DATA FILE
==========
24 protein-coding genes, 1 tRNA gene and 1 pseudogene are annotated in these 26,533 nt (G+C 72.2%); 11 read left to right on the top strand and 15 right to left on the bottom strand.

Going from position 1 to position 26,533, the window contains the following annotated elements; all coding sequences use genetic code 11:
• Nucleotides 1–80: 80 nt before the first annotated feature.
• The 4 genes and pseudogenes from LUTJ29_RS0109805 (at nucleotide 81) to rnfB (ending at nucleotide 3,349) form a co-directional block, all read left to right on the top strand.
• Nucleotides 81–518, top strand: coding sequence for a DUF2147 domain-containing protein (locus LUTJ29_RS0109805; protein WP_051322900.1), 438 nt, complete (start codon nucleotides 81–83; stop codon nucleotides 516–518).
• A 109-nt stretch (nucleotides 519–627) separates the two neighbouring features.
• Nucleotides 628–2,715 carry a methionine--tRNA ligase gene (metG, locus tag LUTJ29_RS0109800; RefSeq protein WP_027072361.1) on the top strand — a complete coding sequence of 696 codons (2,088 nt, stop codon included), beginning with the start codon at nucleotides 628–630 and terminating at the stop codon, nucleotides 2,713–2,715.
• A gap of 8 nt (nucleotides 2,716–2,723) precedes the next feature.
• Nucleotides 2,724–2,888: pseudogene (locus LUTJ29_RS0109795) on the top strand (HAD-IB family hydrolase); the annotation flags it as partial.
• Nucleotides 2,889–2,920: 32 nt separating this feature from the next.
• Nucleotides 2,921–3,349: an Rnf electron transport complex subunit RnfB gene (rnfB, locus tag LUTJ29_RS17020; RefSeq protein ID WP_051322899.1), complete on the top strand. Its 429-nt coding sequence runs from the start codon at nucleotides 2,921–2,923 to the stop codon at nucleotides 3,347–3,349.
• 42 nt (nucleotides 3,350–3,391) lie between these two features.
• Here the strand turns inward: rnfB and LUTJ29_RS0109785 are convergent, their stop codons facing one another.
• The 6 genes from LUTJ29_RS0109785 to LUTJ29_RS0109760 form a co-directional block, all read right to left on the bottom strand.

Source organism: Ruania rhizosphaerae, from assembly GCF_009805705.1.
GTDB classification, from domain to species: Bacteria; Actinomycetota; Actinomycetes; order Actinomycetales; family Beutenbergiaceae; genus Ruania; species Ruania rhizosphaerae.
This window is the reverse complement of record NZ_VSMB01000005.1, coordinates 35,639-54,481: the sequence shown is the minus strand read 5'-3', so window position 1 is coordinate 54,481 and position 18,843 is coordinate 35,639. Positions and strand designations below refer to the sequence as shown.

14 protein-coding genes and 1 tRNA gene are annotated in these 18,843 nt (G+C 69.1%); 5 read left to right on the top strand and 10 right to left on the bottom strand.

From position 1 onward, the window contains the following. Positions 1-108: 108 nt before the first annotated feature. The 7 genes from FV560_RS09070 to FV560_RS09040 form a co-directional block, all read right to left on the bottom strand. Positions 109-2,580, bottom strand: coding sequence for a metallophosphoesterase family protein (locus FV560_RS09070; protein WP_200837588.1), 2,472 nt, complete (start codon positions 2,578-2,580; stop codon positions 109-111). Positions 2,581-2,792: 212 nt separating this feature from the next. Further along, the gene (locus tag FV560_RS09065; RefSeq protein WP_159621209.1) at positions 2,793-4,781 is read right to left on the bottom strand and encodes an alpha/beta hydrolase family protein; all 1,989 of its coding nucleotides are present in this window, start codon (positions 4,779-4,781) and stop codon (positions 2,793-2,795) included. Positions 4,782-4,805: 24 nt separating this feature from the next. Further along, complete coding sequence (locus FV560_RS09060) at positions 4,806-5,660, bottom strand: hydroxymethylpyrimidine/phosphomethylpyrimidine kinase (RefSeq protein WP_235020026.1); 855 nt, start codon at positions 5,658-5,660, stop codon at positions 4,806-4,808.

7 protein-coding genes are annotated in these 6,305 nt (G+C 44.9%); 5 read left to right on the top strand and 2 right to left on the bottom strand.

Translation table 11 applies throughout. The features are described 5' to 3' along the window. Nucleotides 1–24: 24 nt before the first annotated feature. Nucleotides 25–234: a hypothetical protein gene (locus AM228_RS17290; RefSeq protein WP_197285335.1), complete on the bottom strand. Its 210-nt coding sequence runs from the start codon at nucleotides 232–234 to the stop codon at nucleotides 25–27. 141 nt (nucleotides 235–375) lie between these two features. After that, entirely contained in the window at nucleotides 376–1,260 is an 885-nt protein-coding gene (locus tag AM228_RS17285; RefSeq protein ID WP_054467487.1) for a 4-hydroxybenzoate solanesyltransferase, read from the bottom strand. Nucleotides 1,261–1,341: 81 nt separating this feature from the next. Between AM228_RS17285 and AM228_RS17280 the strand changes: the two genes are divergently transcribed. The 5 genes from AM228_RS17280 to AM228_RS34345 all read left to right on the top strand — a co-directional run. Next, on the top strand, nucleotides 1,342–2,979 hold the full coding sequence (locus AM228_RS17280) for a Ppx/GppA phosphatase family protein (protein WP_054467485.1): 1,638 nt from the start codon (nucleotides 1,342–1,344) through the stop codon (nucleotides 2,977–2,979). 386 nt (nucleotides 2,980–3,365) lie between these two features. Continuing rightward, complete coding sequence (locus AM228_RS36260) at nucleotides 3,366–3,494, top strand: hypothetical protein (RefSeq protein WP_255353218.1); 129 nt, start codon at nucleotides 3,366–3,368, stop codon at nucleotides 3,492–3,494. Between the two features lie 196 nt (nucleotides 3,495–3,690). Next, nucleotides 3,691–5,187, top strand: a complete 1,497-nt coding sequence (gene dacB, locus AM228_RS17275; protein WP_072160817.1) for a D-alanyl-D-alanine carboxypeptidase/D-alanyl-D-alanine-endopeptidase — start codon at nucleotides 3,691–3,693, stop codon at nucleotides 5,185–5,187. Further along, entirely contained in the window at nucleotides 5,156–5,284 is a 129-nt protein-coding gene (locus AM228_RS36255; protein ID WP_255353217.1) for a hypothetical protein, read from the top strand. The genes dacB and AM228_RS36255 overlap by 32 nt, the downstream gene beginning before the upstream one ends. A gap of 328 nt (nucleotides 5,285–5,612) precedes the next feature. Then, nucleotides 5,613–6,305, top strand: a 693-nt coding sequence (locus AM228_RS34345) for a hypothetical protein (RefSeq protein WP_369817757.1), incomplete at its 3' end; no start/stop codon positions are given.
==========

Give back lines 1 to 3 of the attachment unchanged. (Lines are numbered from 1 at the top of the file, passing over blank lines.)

24 protein-coding genes, 1 tRNA gene and 1 pseudogene are annotated in these 26,533 nt (G+C 72.2%); 11 read left to right on the top strand and 15 right to left on the bottom strand.

Going from position 1 to position 26,533, the window contains the following annotated elements; all coding sequences use genetic code 11:
• Nucleotides 1–80: 80 nt before the first annotated feature.